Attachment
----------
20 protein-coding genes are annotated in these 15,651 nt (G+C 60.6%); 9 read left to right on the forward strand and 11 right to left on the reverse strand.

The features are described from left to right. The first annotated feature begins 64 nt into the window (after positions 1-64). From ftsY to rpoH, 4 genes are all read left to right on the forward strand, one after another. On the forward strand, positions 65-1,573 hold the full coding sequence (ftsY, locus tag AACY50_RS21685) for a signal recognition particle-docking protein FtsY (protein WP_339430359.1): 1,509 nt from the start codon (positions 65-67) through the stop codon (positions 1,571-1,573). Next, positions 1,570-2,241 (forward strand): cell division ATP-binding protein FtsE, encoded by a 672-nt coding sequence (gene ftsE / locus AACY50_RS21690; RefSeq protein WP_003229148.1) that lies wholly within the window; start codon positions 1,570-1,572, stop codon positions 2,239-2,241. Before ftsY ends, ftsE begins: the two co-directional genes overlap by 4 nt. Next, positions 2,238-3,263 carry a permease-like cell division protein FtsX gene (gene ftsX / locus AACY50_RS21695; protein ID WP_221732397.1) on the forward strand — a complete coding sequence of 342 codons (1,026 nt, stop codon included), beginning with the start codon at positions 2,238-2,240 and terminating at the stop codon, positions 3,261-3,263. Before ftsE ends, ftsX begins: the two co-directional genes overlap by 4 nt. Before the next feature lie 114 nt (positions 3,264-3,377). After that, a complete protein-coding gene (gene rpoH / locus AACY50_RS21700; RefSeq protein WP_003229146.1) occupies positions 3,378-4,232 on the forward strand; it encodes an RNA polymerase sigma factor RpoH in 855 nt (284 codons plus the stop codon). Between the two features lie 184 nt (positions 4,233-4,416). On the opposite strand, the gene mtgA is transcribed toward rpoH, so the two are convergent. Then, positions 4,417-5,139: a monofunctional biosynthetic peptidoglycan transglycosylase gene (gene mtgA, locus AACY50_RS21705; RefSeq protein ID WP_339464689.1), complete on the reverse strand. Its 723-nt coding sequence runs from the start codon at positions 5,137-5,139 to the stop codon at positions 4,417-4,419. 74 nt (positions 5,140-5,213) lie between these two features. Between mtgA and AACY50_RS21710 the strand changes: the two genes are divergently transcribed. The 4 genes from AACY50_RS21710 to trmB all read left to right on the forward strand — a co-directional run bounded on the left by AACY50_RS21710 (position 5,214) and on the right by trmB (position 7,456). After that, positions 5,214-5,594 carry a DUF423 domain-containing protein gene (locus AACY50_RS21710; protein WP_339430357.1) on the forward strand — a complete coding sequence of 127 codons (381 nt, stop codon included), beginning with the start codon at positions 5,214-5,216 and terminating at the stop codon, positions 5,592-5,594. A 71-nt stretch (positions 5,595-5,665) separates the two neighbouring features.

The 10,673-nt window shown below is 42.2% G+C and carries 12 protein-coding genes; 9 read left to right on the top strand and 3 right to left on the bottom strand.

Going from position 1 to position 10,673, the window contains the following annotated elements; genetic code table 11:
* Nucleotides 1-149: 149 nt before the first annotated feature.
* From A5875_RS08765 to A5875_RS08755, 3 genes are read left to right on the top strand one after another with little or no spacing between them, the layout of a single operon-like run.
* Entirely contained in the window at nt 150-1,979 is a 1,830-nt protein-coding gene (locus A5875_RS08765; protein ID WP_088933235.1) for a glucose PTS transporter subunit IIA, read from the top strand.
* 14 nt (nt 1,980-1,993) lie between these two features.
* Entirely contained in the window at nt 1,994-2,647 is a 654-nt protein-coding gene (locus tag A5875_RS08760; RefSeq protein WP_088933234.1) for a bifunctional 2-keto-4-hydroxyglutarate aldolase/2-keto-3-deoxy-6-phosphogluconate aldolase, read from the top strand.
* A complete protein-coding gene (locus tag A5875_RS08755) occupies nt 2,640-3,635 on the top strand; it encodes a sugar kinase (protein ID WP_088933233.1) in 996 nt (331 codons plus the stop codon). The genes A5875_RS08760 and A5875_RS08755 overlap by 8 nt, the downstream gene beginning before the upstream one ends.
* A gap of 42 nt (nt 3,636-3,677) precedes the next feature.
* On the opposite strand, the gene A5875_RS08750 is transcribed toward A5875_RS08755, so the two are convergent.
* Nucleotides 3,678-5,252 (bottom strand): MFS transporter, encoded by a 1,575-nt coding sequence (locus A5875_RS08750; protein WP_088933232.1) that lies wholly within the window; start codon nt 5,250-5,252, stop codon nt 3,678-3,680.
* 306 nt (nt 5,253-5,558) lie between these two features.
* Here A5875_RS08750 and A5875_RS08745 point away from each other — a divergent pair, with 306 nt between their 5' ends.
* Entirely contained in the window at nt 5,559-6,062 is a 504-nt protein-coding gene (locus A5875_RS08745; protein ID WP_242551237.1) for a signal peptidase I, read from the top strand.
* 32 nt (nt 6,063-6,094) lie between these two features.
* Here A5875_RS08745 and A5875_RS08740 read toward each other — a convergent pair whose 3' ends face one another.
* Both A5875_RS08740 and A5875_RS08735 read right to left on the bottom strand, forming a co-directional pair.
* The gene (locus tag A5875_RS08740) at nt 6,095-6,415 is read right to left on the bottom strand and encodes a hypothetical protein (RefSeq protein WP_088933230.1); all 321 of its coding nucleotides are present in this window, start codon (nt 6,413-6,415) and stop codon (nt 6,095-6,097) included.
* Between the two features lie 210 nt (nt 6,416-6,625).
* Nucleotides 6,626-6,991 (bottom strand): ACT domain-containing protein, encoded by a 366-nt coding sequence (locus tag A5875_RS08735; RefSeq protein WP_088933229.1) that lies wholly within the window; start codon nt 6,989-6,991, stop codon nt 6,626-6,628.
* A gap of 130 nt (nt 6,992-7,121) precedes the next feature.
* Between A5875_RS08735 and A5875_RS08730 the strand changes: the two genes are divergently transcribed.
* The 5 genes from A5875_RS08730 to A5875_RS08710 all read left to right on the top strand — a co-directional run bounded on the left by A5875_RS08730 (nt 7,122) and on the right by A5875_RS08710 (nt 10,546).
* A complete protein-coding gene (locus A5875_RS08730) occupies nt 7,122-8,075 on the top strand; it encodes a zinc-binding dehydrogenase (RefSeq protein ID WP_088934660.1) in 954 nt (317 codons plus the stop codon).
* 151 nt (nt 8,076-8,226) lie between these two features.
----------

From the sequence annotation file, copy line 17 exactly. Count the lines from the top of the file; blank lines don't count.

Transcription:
* 32 nt (nt 6,063-6,094) lie between these two features.